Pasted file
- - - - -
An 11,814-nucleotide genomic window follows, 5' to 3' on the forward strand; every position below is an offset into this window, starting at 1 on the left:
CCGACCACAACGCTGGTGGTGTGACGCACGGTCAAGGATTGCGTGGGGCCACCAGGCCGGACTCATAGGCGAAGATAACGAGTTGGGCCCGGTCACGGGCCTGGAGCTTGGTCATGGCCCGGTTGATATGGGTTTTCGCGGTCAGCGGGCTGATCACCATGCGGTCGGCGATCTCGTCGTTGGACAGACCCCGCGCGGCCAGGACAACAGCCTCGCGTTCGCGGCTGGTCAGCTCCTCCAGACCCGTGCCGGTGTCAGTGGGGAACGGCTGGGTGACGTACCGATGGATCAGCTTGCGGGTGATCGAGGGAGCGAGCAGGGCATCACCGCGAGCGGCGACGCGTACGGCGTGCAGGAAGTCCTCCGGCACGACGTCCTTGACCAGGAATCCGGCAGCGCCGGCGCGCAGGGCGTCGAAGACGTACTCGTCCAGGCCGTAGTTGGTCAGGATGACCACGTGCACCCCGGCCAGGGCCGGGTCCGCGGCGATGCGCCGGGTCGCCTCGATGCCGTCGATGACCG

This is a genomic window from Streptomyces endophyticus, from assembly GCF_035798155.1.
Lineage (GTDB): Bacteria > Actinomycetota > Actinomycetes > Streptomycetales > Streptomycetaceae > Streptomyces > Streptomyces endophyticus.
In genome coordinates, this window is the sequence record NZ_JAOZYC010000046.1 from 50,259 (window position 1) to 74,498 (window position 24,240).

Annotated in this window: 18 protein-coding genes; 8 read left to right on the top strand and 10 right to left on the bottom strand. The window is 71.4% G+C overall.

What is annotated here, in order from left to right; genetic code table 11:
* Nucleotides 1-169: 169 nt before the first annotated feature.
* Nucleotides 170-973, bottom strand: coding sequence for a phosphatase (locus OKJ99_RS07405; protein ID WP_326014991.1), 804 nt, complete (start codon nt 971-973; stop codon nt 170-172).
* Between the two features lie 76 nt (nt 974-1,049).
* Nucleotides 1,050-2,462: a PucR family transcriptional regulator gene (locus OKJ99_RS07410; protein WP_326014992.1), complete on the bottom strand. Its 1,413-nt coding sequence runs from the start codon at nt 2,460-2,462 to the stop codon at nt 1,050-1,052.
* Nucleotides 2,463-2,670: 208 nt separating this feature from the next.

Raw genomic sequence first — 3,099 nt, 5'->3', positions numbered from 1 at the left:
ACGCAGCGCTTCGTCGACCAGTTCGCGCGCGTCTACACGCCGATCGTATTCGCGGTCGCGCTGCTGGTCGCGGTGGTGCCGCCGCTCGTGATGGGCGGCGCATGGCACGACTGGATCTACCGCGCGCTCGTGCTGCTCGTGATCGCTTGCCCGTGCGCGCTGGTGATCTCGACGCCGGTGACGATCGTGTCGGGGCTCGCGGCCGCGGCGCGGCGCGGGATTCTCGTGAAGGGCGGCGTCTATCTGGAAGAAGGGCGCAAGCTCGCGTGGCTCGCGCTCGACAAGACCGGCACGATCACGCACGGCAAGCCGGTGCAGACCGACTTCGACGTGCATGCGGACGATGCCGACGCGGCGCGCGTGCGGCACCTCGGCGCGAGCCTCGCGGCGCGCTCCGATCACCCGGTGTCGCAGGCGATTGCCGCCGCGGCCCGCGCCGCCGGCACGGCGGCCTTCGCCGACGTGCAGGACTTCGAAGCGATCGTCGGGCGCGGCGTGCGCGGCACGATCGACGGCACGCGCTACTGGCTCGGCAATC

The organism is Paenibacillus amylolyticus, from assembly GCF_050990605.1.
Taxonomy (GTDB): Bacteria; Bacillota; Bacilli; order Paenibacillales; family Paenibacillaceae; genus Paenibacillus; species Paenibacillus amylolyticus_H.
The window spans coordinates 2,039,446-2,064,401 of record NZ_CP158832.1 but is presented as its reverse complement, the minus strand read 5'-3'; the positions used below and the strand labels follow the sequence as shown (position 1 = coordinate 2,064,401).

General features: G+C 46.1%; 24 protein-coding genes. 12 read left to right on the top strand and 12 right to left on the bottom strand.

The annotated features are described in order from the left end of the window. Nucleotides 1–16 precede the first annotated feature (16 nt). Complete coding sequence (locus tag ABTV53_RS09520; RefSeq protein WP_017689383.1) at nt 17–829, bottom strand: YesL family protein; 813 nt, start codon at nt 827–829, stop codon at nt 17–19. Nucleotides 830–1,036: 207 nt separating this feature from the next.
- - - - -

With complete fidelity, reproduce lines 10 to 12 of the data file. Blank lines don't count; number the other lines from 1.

* Between the two features lie 76 nt (nt 974-1,049).
* Nucleotides 1,050-2,462: a PucR family transcriptional regulator gene (locus OKJ99_RS07410; protein WP_326014992.1), complete on the bottom strand. Its 1,413-nt coding sequence runs from the start codon at nt 2,460-2,462 to the stop codon at nt 1,050-1,052.
* Nucleotides 2,463-2,670: 208 nt separating this feature from the next.